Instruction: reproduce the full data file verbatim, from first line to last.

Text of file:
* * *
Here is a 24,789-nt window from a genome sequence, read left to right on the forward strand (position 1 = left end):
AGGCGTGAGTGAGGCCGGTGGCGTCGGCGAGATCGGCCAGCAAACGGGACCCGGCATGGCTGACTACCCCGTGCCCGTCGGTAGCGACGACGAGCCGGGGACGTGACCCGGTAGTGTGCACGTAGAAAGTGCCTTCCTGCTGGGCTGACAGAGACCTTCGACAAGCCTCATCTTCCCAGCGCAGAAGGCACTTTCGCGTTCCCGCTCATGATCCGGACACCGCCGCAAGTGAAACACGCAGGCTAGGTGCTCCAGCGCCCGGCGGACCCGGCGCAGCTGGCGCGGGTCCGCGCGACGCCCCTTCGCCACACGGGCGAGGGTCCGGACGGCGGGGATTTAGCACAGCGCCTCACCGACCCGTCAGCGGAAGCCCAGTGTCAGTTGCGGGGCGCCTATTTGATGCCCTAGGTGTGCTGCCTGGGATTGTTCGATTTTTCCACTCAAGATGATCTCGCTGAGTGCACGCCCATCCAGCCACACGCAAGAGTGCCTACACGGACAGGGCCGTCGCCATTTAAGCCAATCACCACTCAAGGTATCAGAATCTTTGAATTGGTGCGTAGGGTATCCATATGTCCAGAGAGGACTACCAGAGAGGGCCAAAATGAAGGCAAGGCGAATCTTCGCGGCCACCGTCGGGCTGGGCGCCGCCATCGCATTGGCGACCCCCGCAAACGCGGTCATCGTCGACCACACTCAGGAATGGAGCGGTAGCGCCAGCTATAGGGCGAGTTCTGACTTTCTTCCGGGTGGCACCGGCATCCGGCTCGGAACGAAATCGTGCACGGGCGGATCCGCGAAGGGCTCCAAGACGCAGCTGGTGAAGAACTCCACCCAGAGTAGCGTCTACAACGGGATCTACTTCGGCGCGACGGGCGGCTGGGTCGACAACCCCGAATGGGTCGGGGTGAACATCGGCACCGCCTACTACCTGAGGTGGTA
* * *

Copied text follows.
Here is a 24,789-nt window from a genome sequence, read left to right on the forward strand (position 1 = left end):
AGGCGTGAGTGAGGCCGGTGGCGTCGGCGAGATCGGCCAGCAAACGGGACCCGGCATGGCTGACTACCCCGTGCCCGTCGGTAGCGACGACGAGCCGGGGACGTGACCCGGTAGTGTGCACGTAGAAAGTGCCTTCCTGCTGGGCTGACAGAGACCTTCGACAAGCCTCATCTTCCCAGCGCAGAAGGCACTTTCGCGTTCCCGCTCATGATCCGGACACCGCCGCAAGTGAAACACGCAGGCTAGGTGCTCCAGCGCCCGGCGGACCCGGCGCAGCTGGCGCGGGTCCGCGCGACGCCCCTTCGCCACACGGGCGAGGGTCCGGACGGCGGGGATTTAGCACAGCGCCTCACCGACCCGTCAGCGGAAGCCCAGTGTCAGTTGCGGGGCGCCTATTTGATGCCCTAGGTGTGCTGCCTGGGATTGTTCGATTTTTCCACTCAAGATGATCTCGCTGAGTGCACGCCCATCCAGCCACACGCAAGAGTGCCTACACGGACAGGGCCGTCGCCATTTAAGCCAATCACCACTCAAGGTATCAGAATCTTTGAATTGGTGCGTAGGGTATCCATATGTCCAGAGAGGACTACCAGAGAGGGCCAAAATGAAGGCAAGGCGAATCTTCGCGGCCACCGTCGGGCTGGGCGCCGCCATCGCATTGGCGACCCCCGCAAACGCGGTCATCGTCGACCACACTCAGGAATGGAGCGGTAGCGCCAGCTATAGGGCGAGTTCTGACTTTCTTCCGGGTGGCACCGGCATCCGGCTCGGAACGAAATCGTGCACGGGCGGATCCGCGAAGGGCTCCAAGACGCAGCTGGTGAAGAACTCCACCCAGAGTAGCGTCTACAACGGGATCTACTTCGGCGCGACGGGCGGCTGGGTCGACAACCCCGAATGGGTCGGGGTGAACATCGGCACCGCCTACTACCTGAGGTGGTA